MARLOW. Got the sack?

MRS. JONES. Yes; his employer said he couldn't keep him, because there was a great deal of talk; and he said it was such a bad example. But it's very important for me to keep my work here; I have the three children, and I don't want him to come about after me in the streets, and make a disturbance as he sometimes does.

MARLOW. [Holding up the empty decanter.] Not a drain! Next time he hits you get a witness and go down to the court----

MRS. JONES. Yes, I think I 've made up my mind. I think I ought to.

MARLOW. That's right. Where's the ciga----?

[He searches for the silver box; he looks at MRS. JONES, who is sweeping on her hands and knees; he checks himself and stands reflecting. From the tray he picks two half-smoked cigarettes, and reads the name on them.]

Nestor--where the deuce----?

[With a meditative air he looks again at MRS. JONES, and, taking up JACK'S overcoat, he searches in the pockets. WHEELER, with a tray of breakfast things, comes in.]

MARLOW. [Aside to WHEELER.] Have you seen the cigarette-box?

WHEELER. No.

MARLOW. Well, it's gone. I put it on the tray last night. And he's been smoking. [Showing her the ends of cigarettes.] It's not in these pockets. He can't have taken it upstairs this morning! Have a good look in his room when he comes down. Who's been in here?

WHEELER. Only me and Mrs. Jones.

MRS. JONES. I 've finished here; shall I do the drawing-room now?

WHEELER. [Looking at her doubtfully.] Have you seen----Better do the boudwower first.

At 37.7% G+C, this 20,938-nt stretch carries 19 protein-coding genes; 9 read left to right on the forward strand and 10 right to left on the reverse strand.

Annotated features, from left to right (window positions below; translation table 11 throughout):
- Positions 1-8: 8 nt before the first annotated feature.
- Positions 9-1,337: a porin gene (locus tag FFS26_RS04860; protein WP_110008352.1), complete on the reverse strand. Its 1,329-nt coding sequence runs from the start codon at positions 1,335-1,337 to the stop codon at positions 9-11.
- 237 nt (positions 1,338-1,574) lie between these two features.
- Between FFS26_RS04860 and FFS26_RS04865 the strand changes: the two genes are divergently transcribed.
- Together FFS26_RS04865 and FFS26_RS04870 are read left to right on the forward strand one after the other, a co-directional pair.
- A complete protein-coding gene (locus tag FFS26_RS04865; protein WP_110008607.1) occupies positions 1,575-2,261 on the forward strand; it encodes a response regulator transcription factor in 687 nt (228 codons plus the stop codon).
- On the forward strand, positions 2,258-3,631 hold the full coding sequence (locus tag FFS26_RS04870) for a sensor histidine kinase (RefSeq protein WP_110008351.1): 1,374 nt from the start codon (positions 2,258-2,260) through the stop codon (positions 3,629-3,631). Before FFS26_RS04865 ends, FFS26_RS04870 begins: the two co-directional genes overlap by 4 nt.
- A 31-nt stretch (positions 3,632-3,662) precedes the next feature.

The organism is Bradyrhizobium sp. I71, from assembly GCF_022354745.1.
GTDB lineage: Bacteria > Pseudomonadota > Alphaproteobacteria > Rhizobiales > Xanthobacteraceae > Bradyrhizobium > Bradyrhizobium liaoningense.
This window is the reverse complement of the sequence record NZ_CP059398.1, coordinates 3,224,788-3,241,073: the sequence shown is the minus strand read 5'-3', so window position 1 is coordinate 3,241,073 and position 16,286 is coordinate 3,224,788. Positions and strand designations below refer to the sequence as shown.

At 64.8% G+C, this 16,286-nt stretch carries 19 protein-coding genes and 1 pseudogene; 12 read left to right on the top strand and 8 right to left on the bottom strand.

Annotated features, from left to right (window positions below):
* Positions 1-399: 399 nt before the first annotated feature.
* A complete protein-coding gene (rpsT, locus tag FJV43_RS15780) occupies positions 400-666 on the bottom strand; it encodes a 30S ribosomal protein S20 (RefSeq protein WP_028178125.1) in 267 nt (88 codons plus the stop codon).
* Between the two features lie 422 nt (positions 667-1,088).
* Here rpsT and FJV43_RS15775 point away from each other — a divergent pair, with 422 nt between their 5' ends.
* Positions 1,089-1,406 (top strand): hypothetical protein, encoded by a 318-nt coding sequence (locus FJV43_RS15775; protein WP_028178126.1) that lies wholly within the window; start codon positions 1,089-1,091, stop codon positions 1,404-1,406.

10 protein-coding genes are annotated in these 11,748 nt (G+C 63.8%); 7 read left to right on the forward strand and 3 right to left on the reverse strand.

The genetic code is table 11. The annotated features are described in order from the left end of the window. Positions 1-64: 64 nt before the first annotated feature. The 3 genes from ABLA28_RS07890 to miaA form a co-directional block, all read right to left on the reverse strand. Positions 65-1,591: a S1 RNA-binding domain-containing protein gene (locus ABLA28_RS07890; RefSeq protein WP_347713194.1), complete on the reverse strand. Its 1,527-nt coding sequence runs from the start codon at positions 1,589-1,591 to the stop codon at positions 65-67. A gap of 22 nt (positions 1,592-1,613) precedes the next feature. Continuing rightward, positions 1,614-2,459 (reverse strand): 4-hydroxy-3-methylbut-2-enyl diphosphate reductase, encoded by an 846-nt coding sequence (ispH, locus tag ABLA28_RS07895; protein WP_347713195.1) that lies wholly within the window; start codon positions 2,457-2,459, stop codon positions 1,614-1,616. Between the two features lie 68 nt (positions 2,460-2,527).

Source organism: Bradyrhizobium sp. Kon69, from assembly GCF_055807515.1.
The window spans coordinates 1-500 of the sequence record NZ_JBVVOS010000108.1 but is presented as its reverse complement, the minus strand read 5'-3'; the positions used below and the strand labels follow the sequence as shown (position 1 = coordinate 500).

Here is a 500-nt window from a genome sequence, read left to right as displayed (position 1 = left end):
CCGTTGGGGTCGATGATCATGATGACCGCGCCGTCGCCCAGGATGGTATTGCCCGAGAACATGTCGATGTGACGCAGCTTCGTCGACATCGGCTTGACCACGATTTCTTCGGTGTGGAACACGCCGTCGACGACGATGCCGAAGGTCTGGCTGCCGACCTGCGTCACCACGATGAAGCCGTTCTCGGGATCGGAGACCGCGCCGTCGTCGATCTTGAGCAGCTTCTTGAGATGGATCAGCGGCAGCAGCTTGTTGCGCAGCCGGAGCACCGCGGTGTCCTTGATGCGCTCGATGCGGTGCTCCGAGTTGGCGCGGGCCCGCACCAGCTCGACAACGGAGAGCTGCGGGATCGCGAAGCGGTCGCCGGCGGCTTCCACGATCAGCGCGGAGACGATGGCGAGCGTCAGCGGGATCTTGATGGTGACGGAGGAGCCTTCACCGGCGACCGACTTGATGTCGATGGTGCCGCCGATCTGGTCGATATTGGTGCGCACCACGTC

[MRS. JONES goes out with pan and brush. MARLOW and WHEELER look each other in the face.]

MARLOW. It'll turn up.

WHEELER. [Hesitating.] You don't think she---- [Nodding at the door.]

MARLOW. [Stoutly.] I don't----I never believes anything of anybody.

WHEELER. But the master'll have to be told.

MARLOW. You wait a bit, and see if it don't turn up. Suspicion's no business of ours. I set my mind against it.

The curtain falls.

The curtain rises again at once.

SCENE III

BARTHWICK and MRS. BARTHWICK are seated at the breakfast table. He is a man between fifty and sixty; quietly important, with a bald forehead, and pince-nez, and the "Times" in his hand. She is a lady of nearly fifty, well dressed, with greyish hair, good features, and a decided manner. They face each other.

BARTHWICK. [From behind his paper.] The Labour man has got in at the by-election for Barnside, my dear.

MRS. BARTHWICK. Another Labour? I can't think what on earth the country is about.

BARTHWICK. I predicted it. It's not a matter of vast importance.

MRS. BARTHWICK. Not? How can you take it so calmly, John? To me it's simply outrageous. And there you sit, you Liberals, and pretend to encourage these people!

BARTHWICK. [Frowning.] The representation of all parties is necessary for any proper reform, for any proper social policy.

MRS. BARTHWICK. I've no patience with your talk of reform--all that nonsense about social policy. We know perfectly well what it is they want; they want things for themselves. Those Socialists and Labour men are an absolutely selfish set of people. They have no sense of patriotism, like the upper classes; they simply want what we've got.

BARTHWICK. Want what we've got! [He stares into space.] My dear, what are you talking about? [With a contortion.] I 'm no alarmist.